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IRS is turning into thought police
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Lie to the federal government and you’d better get you affairs in order.

Ask Martha Stewart.

But if the government lies to you, oh well.

The protected status of government lies is being showcased by the liars in the Internal Revenue Service.

It is bad enough they want you to believe targeting specific groups wasn’t politically motivated just because some high ranking party official didn’t sic the IRS henchmen on the tea party, conservative groups and anyone with wording in their mission statements that challenges big government.

But now they can lie with impunity and keep their jobs.

Such is the case with IRS official Lois Lerner.

For more than a week the white lie that she was a no-nonsense civil servant who inadvertently broke the IRS targeting scandal because she didn’t have it in her to lie when queried on the subject played well in Peoria. Powerless Americans — those who don’t have influence in the halls of Congress and simply try to make an honest living — took some comfort that rank-and-file career civil servants in the IRS were honest. That was despite the political shenanigans of some in using the tax code to attack those who disagree with the powers that be.

Now we find out it was a planted question and scripted response for the IRS to try and reduce the heat from the pending release of the investigation report.

Now if you intentionally mislead the IRS like the IRS misled the public what do you think would happen?

The full force of the Department of Treasury would come down on you. The IRS would look under every rock, check every financial transaction, hit your for any back taxes and fines, and push relentlessly for hard time in prison.

But have a career IRS official mislead the public and they get to keep their job.

Remember, if the federal government can’t get you for the actual crime you’re accused of, they will prosecute you for lying.

In other words, you can’t lie to the government without consequences but the federal government can lie to you with impunity.

Joseph Stalin would be proud.

And while much ado is being made of the targeting of specific groups, what is even more chilling is what the IRS was asking.

Targeting political enemies using the IRS is nothing new. There are well-documented cases from the FDR era, Kennedy years and the Nixon administration.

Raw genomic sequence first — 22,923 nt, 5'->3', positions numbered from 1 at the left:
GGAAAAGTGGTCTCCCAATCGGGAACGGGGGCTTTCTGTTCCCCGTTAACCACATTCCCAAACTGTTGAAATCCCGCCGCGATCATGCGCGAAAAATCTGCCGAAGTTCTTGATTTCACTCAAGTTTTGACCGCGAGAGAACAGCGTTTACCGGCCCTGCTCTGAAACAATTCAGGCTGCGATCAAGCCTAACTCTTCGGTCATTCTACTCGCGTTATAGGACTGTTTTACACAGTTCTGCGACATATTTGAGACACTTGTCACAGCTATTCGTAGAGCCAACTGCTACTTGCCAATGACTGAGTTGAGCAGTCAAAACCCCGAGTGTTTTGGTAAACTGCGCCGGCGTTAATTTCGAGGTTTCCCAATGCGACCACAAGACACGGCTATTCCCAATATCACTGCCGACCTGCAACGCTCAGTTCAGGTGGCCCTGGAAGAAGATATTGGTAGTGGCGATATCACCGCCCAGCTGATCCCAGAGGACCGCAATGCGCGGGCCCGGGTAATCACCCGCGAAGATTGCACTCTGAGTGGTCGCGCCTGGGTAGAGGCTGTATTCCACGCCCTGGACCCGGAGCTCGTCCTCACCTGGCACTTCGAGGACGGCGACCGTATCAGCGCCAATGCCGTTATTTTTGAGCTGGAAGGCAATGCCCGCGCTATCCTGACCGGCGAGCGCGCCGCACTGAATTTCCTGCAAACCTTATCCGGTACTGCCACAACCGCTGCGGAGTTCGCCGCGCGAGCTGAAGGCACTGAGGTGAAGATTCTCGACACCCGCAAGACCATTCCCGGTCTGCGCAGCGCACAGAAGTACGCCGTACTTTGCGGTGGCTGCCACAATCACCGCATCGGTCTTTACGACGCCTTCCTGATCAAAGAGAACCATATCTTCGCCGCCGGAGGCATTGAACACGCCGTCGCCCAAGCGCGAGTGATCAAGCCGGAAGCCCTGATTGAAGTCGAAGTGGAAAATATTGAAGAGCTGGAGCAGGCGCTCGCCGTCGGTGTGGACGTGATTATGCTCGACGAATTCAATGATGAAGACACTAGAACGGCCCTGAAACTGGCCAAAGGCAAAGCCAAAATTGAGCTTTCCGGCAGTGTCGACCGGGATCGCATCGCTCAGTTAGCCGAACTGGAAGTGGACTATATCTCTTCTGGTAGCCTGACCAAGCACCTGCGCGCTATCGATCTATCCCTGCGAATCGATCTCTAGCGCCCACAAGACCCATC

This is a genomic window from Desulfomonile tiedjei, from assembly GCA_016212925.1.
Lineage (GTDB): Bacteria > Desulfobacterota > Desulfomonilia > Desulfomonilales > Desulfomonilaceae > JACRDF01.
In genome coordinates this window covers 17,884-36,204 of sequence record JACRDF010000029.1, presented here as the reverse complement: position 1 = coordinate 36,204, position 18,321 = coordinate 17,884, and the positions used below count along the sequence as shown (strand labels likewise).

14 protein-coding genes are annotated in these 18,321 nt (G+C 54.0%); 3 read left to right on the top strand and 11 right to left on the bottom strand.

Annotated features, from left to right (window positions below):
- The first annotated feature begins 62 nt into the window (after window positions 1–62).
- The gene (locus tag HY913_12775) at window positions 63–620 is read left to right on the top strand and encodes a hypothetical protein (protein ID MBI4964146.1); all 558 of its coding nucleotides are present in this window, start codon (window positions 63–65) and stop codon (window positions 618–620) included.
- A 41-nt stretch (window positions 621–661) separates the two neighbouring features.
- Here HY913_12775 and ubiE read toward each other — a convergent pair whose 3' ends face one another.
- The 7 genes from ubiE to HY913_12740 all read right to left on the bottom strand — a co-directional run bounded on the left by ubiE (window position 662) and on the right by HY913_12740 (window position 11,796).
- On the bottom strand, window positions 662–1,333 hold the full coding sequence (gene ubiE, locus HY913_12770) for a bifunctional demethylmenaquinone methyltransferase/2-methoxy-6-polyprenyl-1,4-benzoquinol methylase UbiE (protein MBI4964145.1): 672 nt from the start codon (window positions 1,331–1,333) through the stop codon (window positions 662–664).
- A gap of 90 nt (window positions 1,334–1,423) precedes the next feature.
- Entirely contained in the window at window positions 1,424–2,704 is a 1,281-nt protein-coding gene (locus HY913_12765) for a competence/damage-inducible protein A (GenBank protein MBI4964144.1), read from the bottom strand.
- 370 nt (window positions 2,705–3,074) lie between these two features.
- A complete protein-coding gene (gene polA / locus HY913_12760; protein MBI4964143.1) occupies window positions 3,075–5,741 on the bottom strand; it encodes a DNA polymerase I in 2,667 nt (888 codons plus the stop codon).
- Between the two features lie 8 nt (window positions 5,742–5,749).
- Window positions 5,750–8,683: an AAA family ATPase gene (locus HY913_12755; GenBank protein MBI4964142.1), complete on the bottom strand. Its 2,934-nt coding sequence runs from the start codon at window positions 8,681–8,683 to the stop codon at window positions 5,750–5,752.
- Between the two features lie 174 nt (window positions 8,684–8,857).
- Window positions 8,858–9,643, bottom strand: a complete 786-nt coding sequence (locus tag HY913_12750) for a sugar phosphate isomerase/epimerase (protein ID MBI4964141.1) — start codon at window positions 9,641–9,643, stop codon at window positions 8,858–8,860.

But what makes today’s targeting scandal even more chilling is how the IRS went off the reservation. In the past, those welding the IRS as a political weapon looked for discrepancies in financial reporting connected with taxes owed. The tea party/conservative targeting took a clear Orwellian bent.

The IRS wanted to know details about reading material of political groups.

The most intrusive enforcement arm of the federal government — the IRS — is turning into thought police to go after people who challenge the status quo.

For that reason it would be much more comforting if we ultimately found out that someone in the Obama White House had ordered the targeting.

If not it means a massive government agency that apparently answers to no one took it upon themselves to try and chill political speech.

Making it all the more ironic is the very actions of the IRS validate a main tea party talking point that the federal government has gotten too big and is out of control.

Instead of worrying about the military-industrial complex as we have for the past 53 years after Dwight Eisenhower’s parting warning shot, maybe we should fret about the big government-big media complex.

The vilification of groups perceived to be on the left or right of mainstream political views in this country when they question anything from civil rights to government overplay seems to be a point where big government and big media partner quite well.

Just like with the military-industrial complex, any challenge to the status quo threatens their hold on the national agenda.

This column is the opinion of Dennis Wyatt and does not necessarily represent the opinion of The Journal or Morris Newspaper Corp. of CA.  He can be contacted at or 249-3519.